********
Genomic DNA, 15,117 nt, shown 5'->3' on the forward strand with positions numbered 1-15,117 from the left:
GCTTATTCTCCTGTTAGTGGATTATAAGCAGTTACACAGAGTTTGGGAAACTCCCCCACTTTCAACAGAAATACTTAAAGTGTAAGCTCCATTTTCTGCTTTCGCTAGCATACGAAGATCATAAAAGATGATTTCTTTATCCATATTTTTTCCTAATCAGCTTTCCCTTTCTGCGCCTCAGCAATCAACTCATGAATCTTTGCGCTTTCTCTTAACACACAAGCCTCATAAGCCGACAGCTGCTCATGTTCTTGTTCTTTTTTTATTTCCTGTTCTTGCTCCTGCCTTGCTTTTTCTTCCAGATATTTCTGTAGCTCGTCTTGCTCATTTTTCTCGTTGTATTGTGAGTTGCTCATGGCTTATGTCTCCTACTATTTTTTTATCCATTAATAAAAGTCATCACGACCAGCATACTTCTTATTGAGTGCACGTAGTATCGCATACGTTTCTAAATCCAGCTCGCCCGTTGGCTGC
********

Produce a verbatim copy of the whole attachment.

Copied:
Genomic DNA, 15,117 nt, shown 5'->3' on the forward strand with positions numbered 1-15,117 from the left:
GCTTATTCTCCTGTTAGTGGATTATAAGCAGTTACACAGAGTTTGGGAAACTCCCCCACTTTCAACAGAAATACTTAAAGTGTAAGCTCCATTTTCTGCTTTCGCTAGCATACGAAGATCATAAAAGATGATTTCTTTATCCATATTTTTTCCTAATCAGCTTTCCCTTTCTGCGCCTCAGCAATCAACTCATGAATCTTTGCGCTTTCTCTTAACACACAAGCCTCATAAGCCGACAGCTGCTCATGTTCTTGTTCTTTTTTTATTTCCTGTTCTTGCTCCTGCCTTGCTTTTTCTTCCAGATATTTCTGTAGCTCGTCTTGCTCATTTTTCTCGTTGTATTGTGAGTTGCTCATGGCTTATGTCTCCTACTATTTTTTTATCCATTAATAAAAGTCATCACGACCAGCATACTTCTTATTGAGTGCACGTAGTATCGCATACGTTTCTAAATCCAGCTCGCCCGTTGGCTGC